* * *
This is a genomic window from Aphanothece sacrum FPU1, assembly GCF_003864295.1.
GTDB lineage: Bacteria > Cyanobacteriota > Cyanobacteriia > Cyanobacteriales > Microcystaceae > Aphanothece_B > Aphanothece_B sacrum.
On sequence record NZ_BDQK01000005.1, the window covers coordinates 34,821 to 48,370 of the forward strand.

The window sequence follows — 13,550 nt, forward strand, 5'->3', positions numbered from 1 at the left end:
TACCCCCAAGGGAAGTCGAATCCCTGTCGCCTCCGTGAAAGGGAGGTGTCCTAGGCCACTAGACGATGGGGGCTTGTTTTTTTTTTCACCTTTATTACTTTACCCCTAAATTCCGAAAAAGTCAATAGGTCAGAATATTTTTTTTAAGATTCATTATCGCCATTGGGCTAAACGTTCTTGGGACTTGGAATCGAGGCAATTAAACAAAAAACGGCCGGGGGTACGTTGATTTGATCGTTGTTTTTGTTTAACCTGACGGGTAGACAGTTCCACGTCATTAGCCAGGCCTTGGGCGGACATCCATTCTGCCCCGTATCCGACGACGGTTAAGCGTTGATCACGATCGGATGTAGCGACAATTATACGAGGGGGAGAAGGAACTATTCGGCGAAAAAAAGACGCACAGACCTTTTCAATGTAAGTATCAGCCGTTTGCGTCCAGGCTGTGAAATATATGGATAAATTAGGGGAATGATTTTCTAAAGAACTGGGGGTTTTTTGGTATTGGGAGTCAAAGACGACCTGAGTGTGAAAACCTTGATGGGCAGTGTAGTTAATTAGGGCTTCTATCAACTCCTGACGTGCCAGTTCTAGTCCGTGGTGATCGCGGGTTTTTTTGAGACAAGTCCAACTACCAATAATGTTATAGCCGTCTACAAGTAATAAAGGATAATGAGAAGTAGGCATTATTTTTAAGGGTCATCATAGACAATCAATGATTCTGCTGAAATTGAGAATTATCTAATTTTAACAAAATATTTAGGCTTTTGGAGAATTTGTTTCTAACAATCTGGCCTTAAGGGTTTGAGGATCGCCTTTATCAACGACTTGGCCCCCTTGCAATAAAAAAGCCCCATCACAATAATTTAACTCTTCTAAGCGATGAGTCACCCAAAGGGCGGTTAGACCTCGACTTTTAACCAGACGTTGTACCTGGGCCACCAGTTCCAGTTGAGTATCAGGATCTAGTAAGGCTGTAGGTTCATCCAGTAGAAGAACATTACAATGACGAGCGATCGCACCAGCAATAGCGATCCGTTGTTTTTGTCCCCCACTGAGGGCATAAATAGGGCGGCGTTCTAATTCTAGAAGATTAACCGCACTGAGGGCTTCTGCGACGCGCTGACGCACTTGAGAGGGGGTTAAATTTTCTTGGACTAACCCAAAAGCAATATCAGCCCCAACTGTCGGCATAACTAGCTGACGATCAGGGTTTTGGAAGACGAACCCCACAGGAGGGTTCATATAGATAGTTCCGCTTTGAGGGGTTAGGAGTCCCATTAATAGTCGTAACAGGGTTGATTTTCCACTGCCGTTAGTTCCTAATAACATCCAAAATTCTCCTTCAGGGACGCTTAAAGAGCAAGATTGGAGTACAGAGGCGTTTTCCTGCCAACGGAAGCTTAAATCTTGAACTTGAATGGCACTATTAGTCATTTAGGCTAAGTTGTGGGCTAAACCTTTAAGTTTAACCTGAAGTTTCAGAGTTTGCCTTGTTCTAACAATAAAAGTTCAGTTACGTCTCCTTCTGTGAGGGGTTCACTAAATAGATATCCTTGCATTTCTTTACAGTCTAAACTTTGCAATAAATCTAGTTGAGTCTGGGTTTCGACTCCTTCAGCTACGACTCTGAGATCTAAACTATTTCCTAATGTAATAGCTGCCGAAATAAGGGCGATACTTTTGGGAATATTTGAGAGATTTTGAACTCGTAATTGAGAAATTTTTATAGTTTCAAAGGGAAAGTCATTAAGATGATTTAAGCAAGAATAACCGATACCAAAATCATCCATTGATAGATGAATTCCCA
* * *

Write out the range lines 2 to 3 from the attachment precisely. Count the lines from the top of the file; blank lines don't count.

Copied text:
GTDB lineage: Bacteria > Cyanobacteriota > Cyanobacteriia > Cyanobacteriales > Microcystaceae > Aphanothece_B > Aphanothece_B sacrum.
On sequence record NZ_BDQK01000005.1, the window covers coordinates 34,821 to 48,370 of the forward strand.